San Juan County Highpoint Trip Report

Vermilion Peak (13,894 feet (CO rank 74))

Dates: August 20-21, 2004
Author: Layne Bracy

Additional summits: Fuller Peak (13,761 feet (unranked)), Golden Horn (13,780 feet (CO rank 117))

Trailhead: South Mineral Creek "4WD" (10,360 ft)

Vermilion is one of two 13ers in Colorado that is both among the highest hundred and a county highpoint. So, with different motivation but the same goal, Rick, Amy and I joined forces.

We used Roach's directions to the "4WD" trailhead, turning onto Clear Lake Road at mile 3.7 on San Juan County 7. After 0.9 mile we reached a switchback where there is space for 2 vehicles to park. The road to this point was in excellent condition and even 2WD normal clearance vehicles would not have had a problem. This chops 1.8 miles round-trip, 540 feet of gain, and 25 Roach Points off the approach!

We started hiking at 3:20 pm, and I fell in love with this beautiful area very quickly. Amy pointed out various wildflowers, trying to get us to learn the "sub-alpine larkspur", a pretty purple flower. Before arriving at Lower Ice Lake Basin, the high peaks come into view. From here, Fuller is a towering pyramid, and Golden Horn appears unclimbable! Vermilion appears lower and Pilot Knob can also be seen. We continued to Ice Lake, at 12,257 feet, and set up camp. The approach took 2 hours.

We woke up to overcast skies. This was depressing but we decided to at least start out. Started hiking at 6:25 am, heading towards Fuller Lake. There is a good-sized cabin near the lake. We noted that while old and decrepit, it would protect from rain and hadn't been destroyed by lightning in its many years. We ascended talus to gain the ridge above the lake. At this point we stashed our ice axes. We could see that they would not be needed getting to the Vermilion/Fuller saddle. If they would be needed on a possible descent of the Vermillion Dollar Couloir to get to Golden Horn, we would not use that route.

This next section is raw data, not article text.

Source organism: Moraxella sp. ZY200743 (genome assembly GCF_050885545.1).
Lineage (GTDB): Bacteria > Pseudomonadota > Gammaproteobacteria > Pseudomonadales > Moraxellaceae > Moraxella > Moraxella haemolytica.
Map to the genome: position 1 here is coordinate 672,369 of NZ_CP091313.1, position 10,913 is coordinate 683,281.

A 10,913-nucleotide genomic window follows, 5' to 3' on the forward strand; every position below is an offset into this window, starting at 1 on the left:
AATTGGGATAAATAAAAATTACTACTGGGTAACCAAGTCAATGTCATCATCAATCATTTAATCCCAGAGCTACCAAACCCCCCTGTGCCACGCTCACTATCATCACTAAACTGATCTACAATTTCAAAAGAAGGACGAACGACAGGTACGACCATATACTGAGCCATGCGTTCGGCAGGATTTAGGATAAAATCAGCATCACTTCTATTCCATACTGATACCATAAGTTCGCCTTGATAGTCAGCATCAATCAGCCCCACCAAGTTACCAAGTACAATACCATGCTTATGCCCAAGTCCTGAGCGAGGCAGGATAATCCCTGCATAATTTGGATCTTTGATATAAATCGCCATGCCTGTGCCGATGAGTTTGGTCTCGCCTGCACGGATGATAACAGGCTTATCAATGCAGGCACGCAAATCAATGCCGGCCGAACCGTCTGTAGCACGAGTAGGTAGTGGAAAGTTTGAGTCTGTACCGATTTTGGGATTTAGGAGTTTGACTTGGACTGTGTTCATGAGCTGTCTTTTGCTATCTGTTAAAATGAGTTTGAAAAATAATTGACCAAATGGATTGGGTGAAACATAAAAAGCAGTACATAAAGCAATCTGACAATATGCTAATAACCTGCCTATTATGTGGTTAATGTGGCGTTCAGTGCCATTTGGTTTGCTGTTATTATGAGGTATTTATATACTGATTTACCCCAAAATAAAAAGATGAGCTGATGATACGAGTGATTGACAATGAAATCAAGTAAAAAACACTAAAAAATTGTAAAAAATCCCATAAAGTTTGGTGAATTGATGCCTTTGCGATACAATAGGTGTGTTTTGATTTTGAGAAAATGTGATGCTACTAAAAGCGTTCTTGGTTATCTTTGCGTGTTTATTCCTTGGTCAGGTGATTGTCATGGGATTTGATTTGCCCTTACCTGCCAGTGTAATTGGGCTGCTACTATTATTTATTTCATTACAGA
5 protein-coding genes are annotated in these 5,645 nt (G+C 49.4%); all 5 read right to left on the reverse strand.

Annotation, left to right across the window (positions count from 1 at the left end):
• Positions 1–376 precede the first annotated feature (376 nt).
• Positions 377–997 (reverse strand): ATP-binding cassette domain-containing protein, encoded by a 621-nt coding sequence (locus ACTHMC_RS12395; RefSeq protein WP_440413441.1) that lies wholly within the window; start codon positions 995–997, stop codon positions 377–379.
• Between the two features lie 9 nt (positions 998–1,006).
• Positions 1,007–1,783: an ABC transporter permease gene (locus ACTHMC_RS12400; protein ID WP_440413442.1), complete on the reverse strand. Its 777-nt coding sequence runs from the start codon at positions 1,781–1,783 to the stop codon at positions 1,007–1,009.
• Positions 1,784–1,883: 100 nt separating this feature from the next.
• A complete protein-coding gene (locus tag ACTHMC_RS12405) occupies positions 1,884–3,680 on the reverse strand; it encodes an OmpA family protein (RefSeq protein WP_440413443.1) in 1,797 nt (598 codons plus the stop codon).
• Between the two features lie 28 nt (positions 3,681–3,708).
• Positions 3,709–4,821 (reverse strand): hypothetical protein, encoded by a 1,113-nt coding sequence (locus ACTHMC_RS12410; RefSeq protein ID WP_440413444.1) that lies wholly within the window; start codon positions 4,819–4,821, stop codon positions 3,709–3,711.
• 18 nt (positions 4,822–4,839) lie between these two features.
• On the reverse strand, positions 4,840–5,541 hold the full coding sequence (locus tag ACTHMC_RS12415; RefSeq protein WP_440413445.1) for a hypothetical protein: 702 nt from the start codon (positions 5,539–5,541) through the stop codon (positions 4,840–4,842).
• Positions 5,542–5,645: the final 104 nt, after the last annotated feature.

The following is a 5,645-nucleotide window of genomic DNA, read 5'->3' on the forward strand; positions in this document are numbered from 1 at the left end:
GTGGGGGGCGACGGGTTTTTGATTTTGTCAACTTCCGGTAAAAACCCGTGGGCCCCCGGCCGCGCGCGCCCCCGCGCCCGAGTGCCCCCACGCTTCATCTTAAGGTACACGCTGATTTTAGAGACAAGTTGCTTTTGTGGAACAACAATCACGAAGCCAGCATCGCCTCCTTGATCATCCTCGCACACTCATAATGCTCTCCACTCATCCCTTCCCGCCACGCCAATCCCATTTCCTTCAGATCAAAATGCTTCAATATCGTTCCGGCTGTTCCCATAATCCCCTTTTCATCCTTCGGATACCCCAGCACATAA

We started ascending up to the Vermilion/Fuller saddle (13,500 feet) and skies were still cloudy. There was some snow on the slope but it could be easily avoided all the way to the saddle. Then a very light snowfall started. We questioned the wisdom of continuing. However, it was still cold and we decided that lightning was not likely in these conditions.

The original plan was to do Fuller, Vermilion, Golden Horn, in that order. Given the poor conditions, with light snow blowing around, we decided to eat dessert first and go right for Vermilion. The route is amazing, as an easy-to-follow class 1-2 path winds intricately around the difficulties of the ridge. One section was a little narrower and required extra care right before the ascent of a loose class 2+ gully. The gully leads up the opposite side of the Vermillion Dollar Couloir, then a short steep section goes to the summit!

We arrived at 8:25 am, 2 hours after starting. The summit is indeed airy and we grabbed onto each other when changing places for photos. We didn't stay long. Snow had stopped but it was still cold and cloudy. Both a note in the register and what we saw indicated that the couloir didn't require axes but the flurries had made the rocks slightly wet.

We decided to forego the direct route to Golden Horn and returned to the Fuller/Vermilion saddle. Conditions were stable, so we made the easy hike up Fuller. Going from Vermilion to Fuller took 40 minutes, and we summitted at 9:20 am. Here we took a nice break and refueled.

Back at the saddle, Amy and I decided to try Golden Horn, while Rick decided to descend and watch us from the high basin. We headed down the use trail a couple switchbacks, then traversed around to the large bench which runs across Vermilion's east face. From Ice Lake, this bench seems nonexistent but a 2-lane highway could be built on a lot of it. The traverse to the Vermilion/Golden Horn saddle (13,380 feet) was quick and we could finally see that this peak was climbable!

The route was straightforward and we summitted around 10:40 am, 55 minutes after leaving Fuller. Golden Horn has two summits. The west one is supposedly higher and has the register, though the difference could not be more than 2-3 feet. We scrambled up the east summit, too, and found it to be the more enjoyable of the two.

We descended from the Vermilion/Golden Horn saddle, first heading towards Vermillion along various ledges, then just picking our way down. We checked out a stone building south of the basin on the ridge, where presumably miners had left lots of trash, including old boots and hundreds of cans. Hail then implored us to move faster.

Amy and I returned to camp at 12:15 pm, finding Rick chatting with a couple of German tourists. We broke camp and made it down to the trailhead in 1 hour and 15 minutes at 2:45 pm, through intermittent rain and hail.

The beauty of the basin, the elegance of the routes, and the company made this my most memorable trip of the year!